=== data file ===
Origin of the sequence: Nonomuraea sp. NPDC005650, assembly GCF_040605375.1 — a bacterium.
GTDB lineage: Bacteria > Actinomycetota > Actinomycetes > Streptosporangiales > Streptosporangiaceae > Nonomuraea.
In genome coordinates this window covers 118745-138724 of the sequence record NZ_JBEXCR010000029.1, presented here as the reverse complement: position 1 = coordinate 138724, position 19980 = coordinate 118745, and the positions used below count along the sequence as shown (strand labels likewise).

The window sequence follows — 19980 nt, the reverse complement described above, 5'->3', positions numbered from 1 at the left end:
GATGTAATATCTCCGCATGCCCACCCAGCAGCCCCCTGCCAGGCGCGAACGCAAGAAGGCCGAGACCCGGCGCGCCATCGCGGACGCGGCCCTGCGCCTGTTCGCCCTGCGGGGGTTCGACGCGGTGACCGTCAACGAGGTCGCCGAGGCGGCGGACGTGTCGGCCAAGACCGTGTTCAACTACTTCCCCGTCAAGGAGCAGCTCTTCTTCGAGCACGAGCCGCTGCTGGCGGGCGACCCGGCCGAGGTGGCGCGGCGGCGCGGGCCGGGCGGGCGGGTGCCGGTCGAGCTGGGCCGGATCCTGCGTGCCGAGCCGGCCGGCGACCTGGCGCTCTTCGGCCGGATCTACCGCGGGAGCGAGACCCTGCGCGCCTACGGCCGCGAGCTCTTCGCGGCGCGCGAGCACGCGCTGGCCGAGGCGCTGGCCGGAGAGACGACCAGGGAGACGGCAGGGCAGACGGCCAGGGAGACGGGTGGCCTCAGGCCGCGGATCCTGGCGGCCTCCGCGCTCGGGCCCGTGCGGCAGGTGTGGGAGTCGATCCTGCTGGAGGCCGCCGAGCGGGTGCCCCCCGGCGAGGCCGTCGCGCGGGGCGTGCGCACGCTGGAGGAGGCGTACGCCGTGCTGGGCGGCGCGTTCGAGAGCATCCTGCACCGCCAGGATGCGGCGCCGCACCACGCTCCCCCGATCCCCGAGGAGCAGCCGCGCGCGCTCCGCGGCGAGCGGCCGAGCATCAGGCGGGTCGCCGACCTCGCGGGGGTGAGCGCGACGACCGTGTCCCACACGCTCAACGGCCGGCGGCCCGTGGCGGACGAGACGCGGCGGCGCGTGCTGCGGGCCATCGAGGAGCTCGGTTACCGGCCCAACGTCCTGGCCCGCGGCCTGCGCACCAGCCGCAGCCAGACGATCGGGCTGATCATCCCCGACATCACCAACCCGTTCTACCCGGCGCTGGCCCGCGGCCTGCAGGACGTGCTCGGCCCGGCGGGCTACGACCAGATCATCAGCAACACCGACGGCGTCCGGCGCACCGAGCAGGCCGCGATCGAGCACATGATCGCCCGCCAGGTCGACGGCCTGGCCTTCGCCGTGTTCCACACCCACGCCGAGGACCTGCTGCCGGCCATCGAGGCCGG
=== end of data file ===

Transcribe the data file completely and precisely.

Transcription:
Origin of the sequence: Nonomuraea sp. NPDC005650, assembly GCF_040605375.1 — a bacterium.
GTDB lineage: Bacteria > Actinomycetota > Actinomycetes > Streptosporangiales > Streptosporangiaceae > Nonomuraea.
In genome coordinates this window covers 118745-138724 of the sequence record NZ_JBEXCR010000029.1, presented here as the reverse complement: position 1 = coordinate 138724, position 19980 = coordinate 118745, and the positions used below count along the sequence as shown (strand labels likewise).

The window sequence follows — 19980 nt, the reverse complement described above, 5'->3', positions numbered from 1 at the left end:
GATGTAATATCTCCGCATGCCCACCCAGCAGCCCCCTGCCAGGCGCGAACGCAAGAAGGCCGAGACCCGGCGCGCCATCGCGGACGCGGCCCTGCGCCTGTTCGCCCTGCGGGGGTTCGACGCGGTGACCGTCAACGAGGTCGCCGAGGCGGCGGACGTGTCGGCCAAGACCGTGTTCAACTACTTCCCCGTCAAGGAGCAGCTCTTCTTCGAGCACGAGCCGCTGCTGGCGGGCGACCCGGCCGAGGTGGCGCGGCGGCGCGGGCCGGGCGGGCGGGTGCCGGTCGAGCTGGGCCGGATCCTGCGTGCCGAGCCGGCCGGCGACCTGGCGCTCTTCGGCCGGATCTACCGCGGGAGCGAGACCCTGCGCGCCTACGGCCGCGAGCTCTTCGCGGCGCGCGAGCACGCGCTGGCCGAGGCGCTGGCCGGAGAGACGACCAGGGAGACGGCAGGGCAGACGGCCAGGGAGACGGGTGGCCTCAGGCCGCGGATCCTGGCGGCCTCCGCGCTCGGGCCCGTGCGGCAGGTGTGGGAGTCGATCCTGCTGGAGGCCGCCGAGCGGGTGCCCCCCGGCGAGGCCGTCGCGCGGGGCGTGCGCACGCTGGAGGAGGCGTACGCCGTGCTGGGCGGCGCGTTCGAGAGCATCCTGCACCGCCAGGATGCGGCGCCGCACCACGCTCCCCCGATCCCCGAGGAGCAGCCGCGCGCGCTCCGCGGCGAGCGGCCGAGCATCAGGCGGGTCGCCGACCTCGCGGGGGTGAGCGCGACGACCGTGTCCCACACGCTCAACGGCCGGCGGCCCGTGGCGGACGAGACGCGGCGGCGCGTGCTGCGGGCCATCGAGGAGCTCGGTTACCGGCCCAACGTCCTGGCCCGCGGCCTGCGCACCAGCCGCAGCCAGACGATCGGGCTGATCATCCCCGACATCACCAACCCGTTCTACCCGGCGCTGGCCCGCGGCCTGCAGGACGTGCTCGGCCCGGCGGGCTACGACCAGATCATCAGCAACACCGACGGCGTCCGGCGCACCGAGCAGGCCGCGATCGAGCACATGATCGCCCGCCAGGTCGACGGCCTGGCCTTCGCCGTGTTCCACACCCACGCCGAGGACCTGCTGCCGGCCATCGAGGCCGG